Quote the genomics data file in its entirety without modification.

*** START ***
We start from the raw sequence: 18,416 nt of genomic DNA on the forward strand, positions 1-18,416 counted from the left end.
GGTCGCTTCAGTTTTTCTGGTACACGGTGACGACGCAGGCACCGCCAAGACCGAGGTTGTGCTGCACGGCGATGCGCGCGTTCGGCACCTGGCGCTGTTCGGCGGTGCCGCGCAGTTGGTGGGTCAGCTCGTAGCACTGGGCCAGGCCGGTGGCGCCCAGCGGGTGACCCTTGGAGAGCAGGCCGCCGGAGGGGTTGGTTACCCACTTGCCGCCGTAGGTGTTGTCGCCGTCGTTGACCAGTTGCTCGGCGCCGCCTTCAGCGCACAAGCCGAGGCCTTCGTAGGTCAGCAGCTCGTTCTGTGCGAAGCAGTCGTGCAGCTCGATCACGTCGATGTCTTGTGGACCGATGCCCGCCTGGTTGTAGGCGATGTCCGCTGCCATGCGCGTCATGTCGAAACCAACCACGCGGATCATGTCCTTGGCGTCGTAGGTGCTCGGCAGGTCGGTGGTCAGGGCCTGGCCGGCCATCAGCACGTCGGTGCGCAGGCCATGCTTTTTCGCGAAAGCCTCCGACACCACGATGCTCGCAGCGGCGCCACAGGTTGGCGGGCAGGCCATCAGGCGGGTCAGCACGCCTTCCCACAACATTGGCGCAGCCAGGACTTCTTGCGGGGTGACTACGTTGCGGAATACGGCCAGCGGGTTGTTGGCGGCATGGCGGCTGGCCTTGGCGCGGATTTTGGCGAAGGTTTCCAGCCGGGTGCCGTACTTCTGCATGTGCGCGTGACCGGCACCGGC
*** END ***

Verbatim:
We start from the raw sequence: 18,416 nt of genomic DNA on the forward strand, positions 1-18,416 counted from the left end.
GGTCGCTTCAGTTTTTCTGGTACACGGTGACGACGCAGGCACCGCCAAGACCGAGGTTGTGCTGCACGGCGATGCGCGCGTTCGGCACCTGGCGCTGTTCGGCGGTGCCGCGCAGTTGGTGGGTCAGCTCGTAGCACTGGGCCAGGCCGGTGGCGCCCAGCGGGTGACCCTTGGAGAGCAGGCCGCCGGAGGGGTTGGTTACCCACTTGCCGCCGTAGGTGTTGTCGCCGTCGTTGACCAGTTGCTCGGCGCCGCCTTCAGCGCACAAGCCGAGGCCTTCGTAGGTCAGCAGCTCGTTCTGTGCGAAGCAGTCGTGCAGCTCGATCACGTCGATGTCTTGTGGACCGATGCCCGCCTGGTTGTAGGCGATGTCCGCTGCCATGCGCGTCATGTCGAAACCAACCACGCGGATCATGTCCTTGGCGTCGTAGGTGCTCGGCAGGTCGGTGGTCAGGGCCTGGCCGGCCATCAGCACGTCGGTGCGCAGGCCATGCTTTTTCGCGAAAGCCTCCGACACCACGATGCTCGCAGCGGCGCCACAGGTTGGCGGGCAGGCCATCAGGCGGGTCAGCACGCCTTCCCACAACATTGGCGCAGCCAGGACTTCTTGCGGGGTGACTACGTTGCGGAATACGGCCAGCGGGTTGTTGGCGGCATGGCGGCTGGCCTTGGCGCGGATTTTGGCGAAGGTTTCCAGCCGGGTGCCGTACTTCTGCATGTGCGCGTGACCGGCACCGGC